The biggest reaons why people like you fail is false expectations and a lack of understanding of how difficult it is. If you want to avoid that path of failure as best as you can, slap yourself in the face with reality so it is perfectly clear and brutal and you can assess the situation from a risk manager point of view instead of only seeing the mirage of gold coins and jewels at the end of the rainbow.

    You need a strong foundation before you can pour the cement but you are already asking about the wood paneling in the penthouse. Start from the beginning and the bottom and give yourself 2 years.
  4. You shouldn't trade at all period.

    You think grass is greener on the other side
    Your engineering job pays $75k relatively headache free, risk free,

    while you probably can't even muster up $10k in profits in trading with no guarantee of any paycheck.

    Grass is not greener on the other side.

    "Daytrading" profitably is a GRIND,
    its not a fun job.
  5. pv150


    Sounds like you tried to trade full time and took losses if you had 30k before and now only have 10k...?? It's a numbers game and you got to be honest with yourself and forget your expectations. If you tried daytrading and couldn't pull in enough to sustain your lifestyle what makes you think it'll work next time?? Listen you can blow out your account 10 times thinking you're smart enough to get it right next time... but by then it's a struggle to break even after months or years of losses. Folks think they can ease into daytrading like it's possible to take little or no risks and end up flat at first.. no way!!! especially if you're trying to double your account in the short term. When you take that loss it's time to reavaluate.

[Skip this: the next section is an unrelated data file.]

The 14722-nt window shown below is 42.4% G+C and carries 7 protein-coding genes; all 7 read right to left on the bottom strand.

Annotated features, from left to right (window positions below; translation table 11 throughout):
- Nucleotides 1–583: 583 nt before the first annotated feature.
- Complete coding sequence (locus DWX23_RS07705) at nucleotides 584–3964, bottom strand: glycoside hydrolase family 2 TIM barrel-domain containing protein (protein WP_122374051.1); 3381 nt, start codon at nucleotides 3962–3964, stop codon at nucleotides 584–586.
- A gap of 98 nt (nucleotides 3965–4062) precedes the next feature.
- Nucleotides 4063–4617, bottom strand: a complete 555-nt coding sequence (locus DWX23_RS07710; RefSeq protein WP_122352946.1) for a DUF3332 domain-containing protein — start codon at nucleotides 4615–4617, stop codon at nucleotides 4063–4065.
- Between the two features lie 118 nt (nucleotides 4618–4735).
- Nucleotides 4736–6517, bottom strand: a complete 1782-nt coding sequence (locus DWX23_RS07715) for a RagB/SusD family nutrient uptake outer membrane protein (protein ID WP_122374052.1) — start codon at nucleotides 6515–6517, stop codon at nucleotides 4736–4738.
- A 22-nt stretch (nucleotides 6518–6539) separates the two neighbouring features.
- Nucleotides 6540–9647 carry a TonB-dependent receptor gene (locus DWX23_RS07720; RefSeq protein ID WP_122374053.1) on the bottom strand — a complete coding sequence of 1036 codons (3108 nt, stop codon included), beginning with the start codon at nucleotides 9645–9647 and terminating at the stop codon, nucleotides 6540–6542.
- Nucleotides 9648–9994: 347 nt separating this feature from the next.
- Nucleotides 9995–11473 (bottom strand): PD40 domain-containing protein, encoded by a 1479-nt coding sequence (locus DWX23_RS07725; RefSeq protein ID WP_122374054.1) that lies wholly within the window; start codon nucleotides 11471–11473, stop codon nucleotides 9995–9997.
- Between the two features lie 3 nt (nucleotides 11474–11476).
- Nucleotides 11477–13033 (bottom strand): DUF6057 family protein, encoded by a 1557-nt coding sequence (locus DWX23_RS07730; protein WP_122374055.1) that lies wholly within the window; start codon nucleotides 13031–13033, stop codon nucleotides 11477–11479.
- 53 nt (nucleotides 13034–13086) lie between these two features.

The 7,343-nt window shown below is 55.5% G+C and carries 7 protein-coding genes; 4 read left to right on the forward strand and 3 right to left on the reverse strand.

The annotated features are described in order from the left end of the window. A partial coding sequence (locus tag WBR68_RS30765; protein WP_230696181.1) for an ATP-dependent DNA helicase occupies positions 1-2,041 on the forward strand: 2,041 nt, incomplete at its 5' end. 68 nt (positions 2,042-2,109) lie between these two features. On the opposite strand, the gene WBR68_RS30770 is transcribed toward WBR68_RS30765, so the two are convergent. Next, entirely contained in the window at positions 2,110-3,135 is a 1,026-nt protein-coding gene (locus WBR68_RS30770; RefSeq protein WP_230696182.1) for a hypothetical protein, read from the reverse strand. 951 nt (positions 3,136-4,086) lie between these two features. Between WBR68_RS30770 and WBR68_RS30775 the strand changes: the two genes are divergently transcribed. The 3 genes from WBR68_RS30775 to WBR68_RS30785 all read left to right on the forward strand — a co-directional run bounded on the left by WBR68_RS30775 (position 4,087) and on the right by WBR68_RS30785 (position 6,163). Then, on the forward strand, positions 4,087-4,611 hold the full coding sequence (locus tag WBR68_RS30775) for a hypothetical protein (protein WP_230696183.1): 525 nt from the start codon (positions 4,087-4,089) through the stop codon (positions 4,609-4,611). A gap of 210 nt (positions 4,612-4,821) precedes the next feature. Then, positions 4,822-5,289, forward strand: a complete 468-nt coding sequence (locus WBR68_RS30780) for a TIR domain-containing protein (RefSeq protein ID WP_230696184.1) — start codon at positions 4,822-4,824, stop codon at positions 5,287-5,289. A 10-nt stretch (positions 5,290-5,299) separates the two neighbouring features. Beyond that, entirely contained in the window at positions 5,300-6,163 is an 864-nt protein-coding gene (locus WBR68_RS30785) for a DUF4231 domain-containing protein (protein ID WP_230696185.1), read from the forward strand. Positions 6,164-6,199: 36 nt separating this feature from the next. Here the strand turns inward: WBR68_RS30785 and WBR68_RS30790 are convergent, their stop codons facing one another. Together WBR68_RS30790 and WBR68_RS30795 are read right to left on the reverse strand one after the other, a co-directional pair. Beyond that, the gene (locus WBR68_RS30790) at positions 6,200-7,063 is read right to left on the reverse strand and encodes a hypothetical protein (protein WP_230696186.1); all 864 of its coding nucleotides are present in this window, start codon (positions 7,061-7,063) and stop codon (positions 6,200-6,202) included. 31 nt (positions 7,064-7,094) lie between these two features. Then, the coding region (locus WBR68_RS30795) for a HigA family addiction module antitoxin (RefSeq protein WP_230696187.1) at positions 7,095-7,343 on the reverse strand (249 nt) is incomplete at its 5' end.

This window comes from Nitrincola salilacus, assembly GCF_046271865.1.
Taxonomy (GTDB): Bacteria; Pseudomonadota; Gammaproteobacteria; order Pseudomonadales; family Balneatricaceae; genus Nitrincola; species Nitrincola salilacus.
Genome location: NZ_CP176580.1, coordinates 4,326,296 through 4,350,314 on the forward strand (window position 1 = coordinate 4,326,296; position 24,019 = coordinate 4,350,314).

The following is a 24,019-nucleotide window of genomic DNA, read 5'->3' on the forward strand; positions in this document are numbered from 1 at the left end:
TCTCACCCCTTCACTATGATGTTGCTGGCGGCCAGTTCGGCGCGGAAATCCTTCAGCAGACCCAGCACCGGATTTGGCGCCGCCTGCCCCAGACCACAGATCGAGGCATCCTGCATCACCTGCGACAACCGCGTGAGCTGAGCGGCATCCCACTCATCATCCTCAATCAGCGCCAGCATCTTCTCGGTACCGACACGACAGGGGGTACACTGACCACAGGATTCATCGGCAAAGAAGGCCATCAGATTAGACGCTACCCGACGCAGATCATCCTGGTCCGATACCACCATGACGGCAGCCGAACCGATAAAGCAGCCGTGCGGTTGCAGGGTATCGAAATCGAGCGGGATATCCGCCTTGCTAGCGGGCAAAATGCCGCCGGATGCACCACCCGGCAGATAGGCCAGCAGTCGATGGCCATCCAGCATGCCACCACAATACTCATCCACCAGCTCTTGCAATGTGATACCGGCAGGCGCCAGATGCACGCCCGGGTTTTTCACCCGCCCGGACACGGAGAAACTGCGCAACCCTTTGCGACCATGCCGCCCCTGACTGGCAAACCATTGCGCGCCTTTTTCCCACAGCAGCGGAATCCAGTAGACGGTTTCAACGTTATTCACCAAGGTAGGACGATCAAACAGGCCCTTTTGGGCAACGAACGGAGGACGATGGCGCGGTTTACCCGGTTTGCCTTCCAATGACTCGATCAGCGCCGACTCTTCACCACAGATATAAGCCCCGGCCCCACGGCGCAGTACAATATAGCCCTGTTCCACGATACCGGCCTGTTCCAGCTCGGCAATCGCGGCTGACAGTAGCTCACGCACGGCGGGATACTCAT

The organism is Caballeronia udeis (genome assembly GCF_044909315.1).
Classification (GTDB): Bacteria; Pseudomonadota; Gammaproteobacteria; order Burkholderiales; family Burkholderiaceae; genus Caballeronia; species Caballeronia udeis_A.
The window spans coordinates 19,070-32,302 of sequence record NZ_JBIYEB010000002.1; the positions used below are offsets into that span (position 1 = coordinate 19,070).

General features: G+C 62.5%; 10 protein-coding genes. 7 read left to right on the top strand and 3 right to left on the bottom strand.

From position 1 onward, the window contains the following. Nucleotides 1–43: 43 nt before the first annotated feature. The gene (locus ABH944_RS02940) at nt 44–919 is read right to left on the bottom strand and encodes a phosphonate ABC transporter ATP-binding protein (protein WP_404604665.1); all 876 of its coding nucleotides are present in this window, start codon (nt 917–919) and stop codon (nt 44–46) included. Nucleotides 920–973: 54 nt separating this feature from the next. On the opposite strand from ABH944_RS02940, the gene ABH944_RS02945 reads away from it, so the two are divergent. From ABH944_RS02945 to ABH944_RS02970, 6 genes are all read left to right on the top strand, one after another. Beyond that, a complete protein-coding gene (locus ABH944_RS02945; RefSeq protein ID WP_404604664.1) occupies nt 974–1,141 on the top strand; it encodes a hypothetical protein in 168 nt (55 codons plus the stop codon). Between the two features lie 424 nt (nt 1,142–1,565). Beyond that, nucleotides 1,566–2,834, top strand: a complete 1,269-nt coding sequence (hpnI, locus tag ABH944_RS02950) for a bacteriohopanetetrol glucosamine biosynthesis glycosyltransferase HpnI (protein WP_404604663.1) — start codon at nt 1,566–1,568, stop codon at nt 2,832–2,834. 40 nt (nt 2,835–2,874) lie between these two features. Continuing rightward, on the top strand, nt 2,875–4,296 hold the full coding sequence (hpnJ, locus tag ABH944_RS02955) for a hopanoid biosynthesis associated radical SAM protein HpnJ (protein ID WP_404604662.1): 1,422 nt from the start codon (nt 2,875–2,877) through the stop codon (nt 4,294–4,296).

6. F. d'Anconia

    F. d'Anconia Guest

    Every newbie who has never traded and wants to get into trading should read this post. Excellent.
  7. I agree, well said.:cool:
  8. WD40


    How long would you last also depends on your "Burn Rate".

    Let's calculate your burn rate... you are making $75K, right?... but only can spare $10K? Where did all the money go?
  9. vikana

    vikana Moderator

    Consider the following: Move to silicon valley (if you're not already here). Get a software job - very easy today. Good SW engieers get $95k to $150k depending on skill and personality.

    Markets open at 6:30 so you can get at least 2 hours of trading in every day.

    Do this until consistently profitable or you cash out with stock options from your employment. :)
  10. No need to continue "over-complicating" this whole trading business. Think of it as any other business...licenses required (as in the Physician analogy above), some education, good relationships with others who either are, or have been successful, dedication, and yes, Hard Work...(whoda thought that those who work harder seem to make more money trading, LOL).

    Barrier to entry,' if any, is studying for a couple of weeks to get licensed so that you can have access to the capital necessary to actually engage in the practices that work rather than catching the falling safes like so many of the masses tend to do.

    Do I seem bias, of course..but my family has worked on all sides of the business since the 1970's, and have tried to take the best parts of the business and put them to practice...and I honestly feel that our record speaks for itself. Our active traders numbers are higher than they've been for quite a while.

    Sometimes you gotta just go for it (after proper due diligence, etc. of course).

    All the best,

    #10     Jun 22, 2006